A new biography of the woman behind Dartington Hall, American heiress Dorothy Elmhirst
A new biography of the American heiress Dorothy Elmhirst who founded Dartington Hall in 1925, which rapidly became a magnet for artists, architects, writers, philosophers and musicians from around the world, creating an exceptional centre of creative activity.
Dorothy Whitney was born as a princess, bells rang, flags flew and the American navy’s new fast tugboat was named Dorothy. She was orphaned at seventeen, started giving her money away at eighteen, and educated herself for her political ambitions. Realising that despite her social work her status as an unmarried woman was merely ornamental, she journeyed around the world to test her love, and his, before her marriage to Willard Straight in 1911. Their marriage transformed them and made everything seem possible; they were a golden couple, embraced by Theodore Roosevelt and his Progressive Democrats, and blessed by three beautiful children before Willard’s conscience led him to volunteer to fight in France where he died in the ‘flu epidemic of 1918.
For six years Dorothy’s life spiralled into a mania of activity supporting high-profile liberal causes and fulfilling Willard’s wishes for his legacy, which included financing ‘The Straight’, the student union building at Cornell University. Her courage made her widely admired, a figure of hope, she and her friends walked down Fifth Avenue ‘with serious tread’ and arguably even in the 1920s she could have achieved political office on her own account. However, she worked herself into a breakdown, which laid her low for six months in the winter of 1923-24; her recovery was assisted by friendship with Leonard Elmhirst, an Englishman who shared her liberal beliefs, and together they moved to England in 1925 to start a progressive school at Dartington in Devon.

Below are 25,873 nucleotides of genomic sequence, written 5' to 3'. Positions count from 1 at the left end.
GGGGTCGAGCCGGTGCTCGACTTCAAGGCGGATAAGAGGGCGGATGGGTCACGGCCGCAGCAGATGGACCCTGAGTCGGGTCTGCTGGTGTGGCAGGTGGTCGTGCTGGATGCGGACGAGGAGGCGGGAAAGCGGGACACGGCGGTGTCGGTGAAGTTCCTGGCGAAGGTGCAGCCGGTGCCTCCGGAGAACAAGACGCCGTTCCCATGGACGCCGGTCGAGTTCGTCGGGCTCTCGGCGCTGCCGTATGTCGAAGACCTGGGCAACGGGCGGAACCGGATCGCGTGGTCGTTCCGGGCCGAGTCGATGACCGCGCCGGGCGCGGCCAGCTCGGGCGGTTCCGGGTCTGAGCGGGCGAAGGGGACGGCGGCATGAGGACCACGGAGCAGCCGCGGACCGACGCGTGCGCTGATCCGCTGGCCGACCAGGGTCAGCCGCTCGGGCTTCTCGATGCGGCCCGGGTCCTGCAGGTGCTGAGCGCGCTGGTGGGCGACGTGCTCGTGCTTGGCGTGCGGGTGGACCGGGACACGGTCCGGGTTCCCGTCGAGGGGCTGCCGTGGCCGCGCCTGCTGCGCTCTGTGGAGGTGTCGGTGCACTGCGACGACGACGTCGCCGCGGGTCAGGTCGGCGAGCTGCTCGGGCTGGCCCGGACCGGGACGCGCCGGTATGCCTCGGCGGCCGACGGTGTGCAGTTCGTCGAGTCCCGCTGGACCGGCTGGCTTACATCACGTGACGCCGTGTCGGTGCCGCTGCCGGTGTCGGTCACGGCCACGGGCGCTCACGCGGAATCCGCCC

I say they moved to England, but Dorothy crossed the Atlantic one hundred times in her life, half by sea, half by air. Her English life at Dartington, her marriage, her two Elmhirst children, her extended family, her passion for education in the context of the arts, her support of artists – of the calibre of Benjamin Britten and Henry Moore – and of ‘arts for all’, her love of Shakespeare and of her beautiful garden, these are all part of her ‘second’ life. Her slim appointments diary was always beside her or in her handbag and these are the basis of her vivid and inspiring story.
The newly-weds landed on 29th May to be met by Leonard’s sister Irene Rachael, and another brother, Richard who took them to Exeter and the Royal Clarence Hotel. The following day they drove to Totnes and then to Dartington where they spent the morning – ‘too heavenly’ was Dorothy’s verdict. As Leonard had written ‘a fairy land’ or at least other worldly, for what they were looking at was an ivy-covered ruin with roofless Great Hall and agricultural squalor predominant in all the surroundings. After lunch at the Seymour Hotel in Totnes they returned for a second inspection, ‘interior difficult’ noted Dorothy, presumably referring to the abandoned rabbit-warren that might one day be her home. There was nowhere for them to live in the foreseeable future. Her old life crumbling behind her, her prospect only ruins. Next morning they went to ‘a lovely service’ in Exeter Cathedral, and afterwards she broke down and ‘wept idiotically’.